SGA candidates debate policy, platform

The SGA debates that took place on March 30 included seven candidates in three different debates; Student Services Director, Student Body Vice President, and Student Body President.

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Presidential candidates from each campaign discuss several topics at the debate.

Ashley Sharp also contributed to this story.

On Monday night, Student Government Association candidates debated live from McClung Museum on their platform topics and campaign strengths.

Hopefuls from the three campaigns, Connect UT, Seth-Leala-Willie and Hawkins-Kiefer represented their teams and their individual opinions by answering student generated questions from a moderator and engaging in debate among their competition.

The first to debate were the two candidates for Student Services Director, Mariah Beane, representing Connect UT, and Willie Kemp, representing Seth-Leala-Willie.

Beane is a student government veteran, as she has served on student services for three years. “I’m running for Student Services Director because I love being a part of those critical moments in student’s lives,” she said.

Further, Beane proposed the idea for a Health and Wellness committee to be added to the student services organization. She also looks to revamp existing committees, and said, “I would like to see each committee reach out to organizations to better serve the student body.”

Kemp defined the role of student services as being an organization to oversee a broad range of topics and help students get involved, then commended the current student services committees for doing an excellent job.

He added that he does not wish to add or decrease committees, but he suggested that student services committees should have a more active role in orientation and Ignite programs to plug-in first year students.

The second round was for Student Body Vice President candidates Madison Kahl and Leala Anne Marlin. The first question was about the candidates’ strongest qualities, to which Marlin said it was her open-mind, and Kahl responded that it was her communication skills.

The topic then switched to their personal agendas, to which both were concerned about engaging students more effectively.

Marlin said she hopes to represent the student body by serving the students. “My first priority is to be a student. My second is to the students.”

When talking on being active in service, Kahl said, “Collaboration with other organizations is key when writing legislation. I’d like to see more of that.”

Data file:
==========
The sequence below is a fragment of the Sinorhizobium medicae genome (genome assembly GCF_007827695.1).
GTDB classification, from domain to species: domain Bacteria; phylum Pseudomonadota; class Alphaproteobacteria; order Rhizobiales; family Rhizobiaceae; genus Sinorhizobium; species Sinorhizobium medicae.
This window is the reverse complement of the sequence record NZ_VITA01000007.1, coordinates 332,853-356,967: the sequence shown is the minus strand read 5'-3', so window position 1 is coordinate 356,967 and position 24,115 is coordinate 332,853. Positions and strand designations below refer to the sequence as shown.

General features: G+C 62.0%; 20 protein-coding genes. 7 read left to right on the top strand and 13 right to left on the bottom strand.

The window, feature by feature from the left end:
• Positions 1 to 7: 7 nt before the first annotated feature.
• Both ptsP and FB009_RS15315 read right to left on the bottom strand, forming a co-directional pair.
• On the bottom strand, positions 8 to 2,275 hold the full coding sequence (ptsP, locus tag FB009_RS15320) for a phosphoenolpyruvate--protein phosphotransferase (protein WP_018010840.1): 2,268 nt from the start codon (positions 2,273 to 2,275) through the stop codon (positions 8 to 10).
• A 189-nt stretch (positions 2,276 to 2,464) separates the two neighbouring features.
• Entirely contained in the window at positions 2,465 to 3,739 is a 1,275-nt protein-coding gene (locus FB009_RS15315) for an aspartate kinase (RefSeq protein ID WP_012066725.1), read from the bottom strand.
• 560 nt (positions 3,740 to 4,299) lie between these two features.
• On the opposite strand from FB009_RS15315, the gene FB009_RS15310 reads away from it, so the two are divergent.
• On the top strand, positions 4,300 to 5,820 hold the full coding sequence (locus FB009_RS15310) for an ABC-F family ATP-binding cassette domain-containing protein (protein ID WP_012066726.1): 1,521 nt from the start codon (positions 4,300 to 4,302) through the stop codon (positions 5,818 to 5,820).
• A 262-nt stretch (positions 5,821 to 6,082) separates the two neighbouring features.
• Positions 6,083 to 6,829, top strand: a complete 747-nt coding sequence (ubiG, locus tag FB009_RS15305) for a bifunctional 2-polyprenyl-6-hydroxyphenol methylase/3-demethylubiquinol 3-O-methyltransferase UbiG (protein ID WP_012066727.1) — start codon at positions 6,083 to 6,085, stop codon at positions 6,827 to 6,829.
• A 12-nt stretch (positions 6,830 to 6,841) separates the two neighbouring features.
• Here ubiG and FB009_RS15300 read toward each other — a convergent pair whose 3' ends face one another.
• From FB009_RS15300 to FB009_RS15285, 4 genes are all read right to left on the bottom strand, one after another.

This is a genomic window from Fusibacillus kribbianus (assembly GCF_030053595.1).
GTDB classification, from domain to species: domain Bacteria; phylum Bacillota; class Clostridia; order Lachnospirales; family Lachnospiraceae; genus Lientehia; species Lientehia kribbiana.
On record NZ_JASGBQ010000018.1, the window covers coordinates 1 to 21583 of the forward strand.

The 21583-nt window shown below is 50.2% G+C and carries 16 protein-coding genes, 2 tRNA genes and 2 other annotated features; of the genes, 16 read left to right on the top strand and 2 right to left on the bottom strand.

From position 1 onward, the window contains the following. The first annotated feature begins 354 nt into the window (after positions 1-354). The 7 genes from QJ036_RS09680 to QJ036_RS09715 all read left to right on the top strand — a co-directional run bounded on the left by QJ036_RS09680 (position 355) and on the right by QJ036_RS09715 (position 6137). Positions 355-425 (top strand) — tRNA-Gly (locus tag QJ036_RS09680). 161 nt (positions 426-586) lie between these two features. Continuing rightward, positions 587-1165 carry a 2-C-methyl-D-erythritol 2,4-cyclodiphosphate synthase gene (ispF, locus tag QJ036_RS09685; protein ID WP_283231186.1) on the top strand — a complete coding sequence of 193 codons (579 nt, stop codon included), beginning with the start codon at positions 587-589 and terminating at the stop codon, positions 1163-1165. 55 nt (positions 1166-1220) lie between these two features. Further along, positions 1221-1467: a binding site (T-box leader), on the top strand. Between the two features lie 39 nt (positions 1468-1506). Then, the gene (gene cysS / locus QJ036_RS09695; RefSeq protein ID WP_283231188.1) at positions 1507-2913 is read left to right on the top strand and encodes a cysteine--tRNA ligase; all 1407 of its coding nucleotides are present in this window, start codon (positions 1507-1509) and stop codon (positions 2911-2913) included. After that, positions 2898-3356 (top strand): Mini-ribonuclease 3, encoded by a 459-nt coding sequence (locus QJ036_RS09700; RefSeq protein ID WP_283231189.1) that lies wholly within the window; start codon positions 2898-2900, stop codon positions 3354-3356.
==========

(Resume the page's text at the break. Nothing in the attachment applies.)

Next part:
The third round was for Student Body President, and this time there were three candidates: Will Freeman, Seth T. Watkins and Grayson Hawkins. The Presidential debate deviated from the previous two because there was more discussion, and each candidate’s goals were clearly laid out.

The first question of this round was about what the biggest issue with the university is. Hawkins said that it was the sexual assaults on campus, Watkins said that it was overall safety on campus, and Freeman said that it was the need for SGA to reach out to students more.

This was followed up with a question asking how SGA will try to engage more with students and become more involved in students’ lives. Freeman advocated for more transparency, and Watkins advocated for the same, proposing an email notification option as a way for SGA to get their ideas across to more students.

The focus then shifted to whether or not it is feasible for the University of Tennessee to become a top 25 university. To this, Hawkins said, “We can’t go into the top 25 with us being voted the 14th least friendliest university to LGBT students.”

However, Watkins and Freeman focused more on the beautification of the campus as a way to make public perception of the university to be more positive, thus making it easier to enter the top 25.

Perhaps the most fascinating aspect of the debate was the presence of a live Twitter feed displayed behind all of the candidates. Although a few joke tweets were sent, many people tweeted out their own thoughts on the various debates. Many tweets during the first two debates commented on the lack of discussions that the candidates were engaging in.

 

That changed when the presidential debate started, with many tweets now focusing on the dynamics of each of the candidates, quotes and opinions on each of their viewpoints.

Voting is now open, and the deadline to vote is by 5 p.m. on Wednesday. Voting can be done online at UTK’s website.

Edited by Maggie Jones and Hannah Hunnicutt